How? – The Fisheries Forum through the University of Florida has developed an online survey which may be accessed here: Charlotte Harbor Survey .
What is the Charlotte Harbor Fisheries Forum? – The fisheries forum is comprised of a group of recreational anglers, commercial fishermen, researchers, resource managers, law enforcement officers, tourism officials, and business owners who have been meeting monthly for the past year to discuss issues related to Charlotte Harbor fisheries. The forum aims to: provide a venue for long-term engagement; provide for in-depth consideration of local fisheries issues; improve links between local knowledge and science; and represent local-based perspectives to management agencies. Anyone who is interested in Charlotte Harbor fisheries can participate in the forum.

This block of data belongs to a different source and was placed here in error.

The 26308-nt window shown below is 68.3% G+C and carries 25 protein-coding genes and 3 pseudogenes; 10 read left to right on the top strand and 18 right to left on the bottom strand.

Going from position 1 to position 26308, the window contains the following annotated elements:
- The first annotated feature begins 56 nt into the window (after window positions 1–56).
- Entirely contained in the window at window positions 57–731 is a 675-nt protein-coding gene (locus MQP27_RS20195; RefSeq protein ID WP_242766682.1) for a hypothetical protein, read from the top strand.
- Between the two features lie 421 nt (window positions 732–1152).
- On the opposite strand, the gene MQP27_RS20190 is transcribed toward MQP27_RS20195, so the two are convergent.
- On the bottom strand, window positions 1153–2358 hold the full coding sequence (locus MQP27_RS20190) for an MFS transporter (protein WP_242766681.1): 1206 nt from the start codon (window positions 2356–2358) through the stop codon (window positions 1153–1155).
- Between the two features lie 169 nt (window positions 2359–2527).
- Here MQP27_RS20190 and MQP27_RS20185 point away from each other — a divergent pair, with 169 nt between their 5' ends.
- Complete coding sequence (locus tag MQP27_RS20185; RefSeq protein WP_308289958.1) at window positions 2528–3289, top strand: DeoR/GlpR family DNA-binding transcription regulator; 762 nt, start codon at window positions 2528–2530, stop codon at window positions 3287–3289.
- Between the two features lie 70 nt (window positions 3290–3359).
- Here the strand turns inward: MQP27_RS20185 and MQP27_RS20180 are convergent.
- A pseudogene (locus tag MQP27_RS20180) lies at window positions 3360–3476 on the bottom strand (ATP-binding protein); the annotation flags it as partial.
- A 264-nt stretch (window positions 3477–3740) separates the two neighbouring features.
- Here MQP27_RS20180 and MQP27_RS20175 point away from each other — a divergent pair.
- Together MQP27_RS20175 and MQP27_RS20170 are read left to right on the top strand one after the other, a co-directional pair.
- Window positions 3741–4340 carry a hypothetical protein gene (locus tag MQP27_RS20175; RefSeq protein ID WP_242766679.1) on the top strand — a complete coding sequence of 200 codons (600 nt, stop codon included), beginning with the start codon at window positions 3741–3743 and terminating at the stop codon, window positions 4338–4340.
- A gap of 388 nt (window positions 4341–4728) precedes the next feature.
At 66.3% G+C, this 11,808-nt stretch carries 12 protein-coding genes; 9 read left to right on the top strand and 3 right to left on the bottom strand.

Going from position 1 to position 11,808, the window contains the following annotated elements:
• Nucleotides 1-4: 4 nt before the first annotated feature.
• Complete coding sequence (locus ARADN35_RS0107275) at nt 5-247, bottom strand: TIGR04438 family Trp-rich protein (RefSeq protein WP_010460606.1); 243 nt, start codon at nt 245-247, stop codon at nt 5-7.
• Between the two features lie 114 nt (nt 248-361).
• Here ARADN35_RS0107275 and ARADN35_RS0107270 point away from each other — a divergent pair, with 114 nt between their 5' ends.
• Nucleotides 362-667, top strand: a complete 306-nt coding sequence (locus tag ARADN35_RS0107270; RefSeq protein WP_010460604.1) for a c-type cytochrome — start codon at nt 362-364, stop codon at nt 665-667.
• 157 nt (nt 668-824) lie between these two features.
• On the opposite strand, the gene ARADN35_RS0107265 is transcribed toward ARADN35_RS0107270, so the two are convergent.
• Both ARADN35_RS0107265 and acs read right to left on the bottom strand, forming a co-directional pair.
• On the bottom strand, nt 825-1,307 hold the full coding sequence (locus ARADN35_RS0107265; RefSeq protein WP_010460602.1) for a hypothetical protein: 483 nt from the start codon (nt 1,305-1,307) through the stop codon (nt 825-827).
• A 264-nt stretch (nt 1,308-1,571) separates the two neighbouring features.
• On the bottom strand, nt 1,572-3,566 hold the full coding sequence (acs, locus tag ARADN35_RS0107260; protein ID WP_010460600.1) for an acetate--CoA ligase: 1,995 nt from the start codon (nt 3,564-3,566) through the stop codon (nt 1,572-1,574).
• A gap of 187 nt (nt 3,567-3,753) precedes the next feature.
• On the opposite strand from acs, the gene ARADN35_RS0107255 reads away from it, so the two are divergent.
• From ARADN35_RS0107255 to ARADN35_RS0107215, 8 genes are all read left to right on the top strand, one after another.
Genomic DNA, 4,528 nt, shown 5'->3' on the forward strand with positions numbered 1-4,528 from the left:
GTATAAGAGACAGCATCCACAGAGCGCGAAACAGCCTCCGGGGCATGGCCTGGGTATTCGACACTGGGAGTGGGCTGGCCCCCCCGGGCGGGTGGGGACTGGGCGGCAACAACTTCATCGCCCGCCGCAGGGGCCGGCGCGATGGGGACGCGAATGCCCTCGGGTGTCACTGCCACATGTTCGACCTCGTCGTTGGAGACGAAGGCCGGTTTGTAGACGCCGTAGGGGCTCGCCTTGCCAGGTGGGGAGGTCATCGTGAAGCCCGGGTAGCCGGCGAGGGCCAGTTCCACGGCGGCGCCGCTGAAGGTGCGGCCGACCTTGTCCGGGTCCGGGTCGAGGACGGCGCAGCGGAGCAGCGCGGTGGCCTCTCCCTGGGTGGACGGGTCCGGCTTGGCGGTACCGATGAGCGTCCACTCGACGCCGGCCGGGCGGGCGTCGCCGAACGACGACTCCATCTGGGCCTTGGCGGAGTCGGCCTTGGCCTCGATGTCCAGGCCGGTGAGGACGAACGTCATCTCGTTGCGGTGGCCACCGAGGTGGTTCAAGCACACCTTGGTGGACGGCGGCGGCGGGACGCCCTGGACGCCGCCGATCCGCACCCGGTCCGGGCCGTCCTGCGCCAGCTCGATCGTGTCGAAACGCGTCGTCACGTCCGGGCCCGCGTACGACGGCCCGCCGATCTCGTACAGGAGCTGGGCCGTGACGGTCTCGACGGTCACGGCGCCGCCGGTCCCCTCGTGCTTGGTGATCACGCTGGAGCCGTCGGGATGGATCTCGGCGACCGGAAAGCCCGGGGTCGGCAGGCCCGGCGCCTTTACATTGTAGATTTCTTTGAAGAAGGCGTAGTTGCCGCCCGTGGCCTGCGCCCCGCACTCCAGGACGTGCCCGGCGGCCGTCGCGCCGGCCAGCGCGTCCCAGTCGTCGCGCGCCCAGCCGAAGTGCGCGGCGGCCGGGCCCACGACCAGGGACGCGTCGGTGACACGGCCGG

So when was the last time you bragged to your friends about catching a big Megalops atlanticus or a nice Centropomus undecimalis?
Umm, yeah … probably never! Most of us don’t speak scientific geek and aren’t impressed when others do. But for geeky scientists there’s good reason to use those scientific or Latin names.
Worldwide, there are around 28,000 named fish species. Some species have multiple common names, often differing by geographic region. For example, the black crappie. No, wait, it’s a speckled perch — unless, of course, it’s a sac au lait. These are all the same fish — Pomoxis nigromaculatus.